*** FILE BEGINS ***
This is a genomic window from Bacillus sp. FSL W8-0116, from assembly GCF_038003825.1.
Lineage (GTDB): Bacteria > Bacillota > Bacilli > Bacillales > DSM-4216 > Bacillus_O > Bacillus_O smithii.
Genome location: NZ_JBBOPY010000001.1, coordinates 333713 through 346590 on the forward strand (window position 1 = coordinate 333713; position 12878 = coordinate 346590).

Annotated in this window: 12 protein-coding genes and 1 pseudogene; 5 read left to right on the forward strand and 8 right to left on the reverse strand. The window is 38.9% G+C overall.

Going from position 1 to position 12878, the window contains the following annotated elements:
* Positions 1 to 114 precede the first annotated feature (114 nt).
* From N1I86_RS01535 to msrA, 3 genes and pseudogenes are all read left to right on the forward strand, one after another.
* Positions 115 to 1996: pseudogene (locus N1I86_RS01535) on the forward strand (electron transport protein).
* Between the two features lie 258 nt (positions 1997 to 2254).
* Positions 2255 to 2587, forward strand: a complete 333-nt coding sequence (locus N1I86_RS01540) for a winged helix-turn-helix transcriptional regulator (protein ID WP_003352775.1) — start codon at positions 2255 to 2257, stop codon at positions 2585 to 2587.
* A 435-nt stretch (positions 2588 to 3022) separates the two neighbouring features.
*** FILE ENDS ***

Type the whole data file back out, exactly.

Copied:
This is a genomic window from Bacillus sp. FSL W8-0116, from assembly GCF_038003825.1.
Lineage (GTDB): Bacteria > Bacillota > Bacilli > Bacillales > DSM-4216 > Bacillus_O > Bacillus_O smithii.
Genome location: NZ_JBBOPY010000001.1, coordinates 333713 through 346590 on the forward strand (window position 1 = coordinate 333713; position 12878 = coordinate 346590).

Annotated in this window: 12 protein-coding genes and 1 pseudogene; 5 read left to right on the forward strand and 8 right to left on the reverse strand. The window is 38.9% G+C overall.

Going from position 1 to position 12878, the window contains the following annotated elements:
* Positions 1 to 114 precede the first annotated feature (114 nt).
* From N1I86_RS01535 to msrA, 3 genes and pseudogenes are all read left to right on the forward strand, one after another.
* Positions 115 to 1996: pseudogene (locus N1I86_RS01535) on the forward strand (electron transport protein).
* Between the two features lie 258 nt (positions 1997 to 2254).
* Positions 2255 to 2587, forward strand: a complete 333-nt coding sequence (locus N1I86_RS01540) for a winged helix-turn-helix transcriptional regulator (protein ID WP_003352775.1) — start codon at positions 2255 to 2257, stop codon at positions 2585 to 2587.
* A 435-nt stretch (positions 2588 to 3022) separates the two neighbouring features.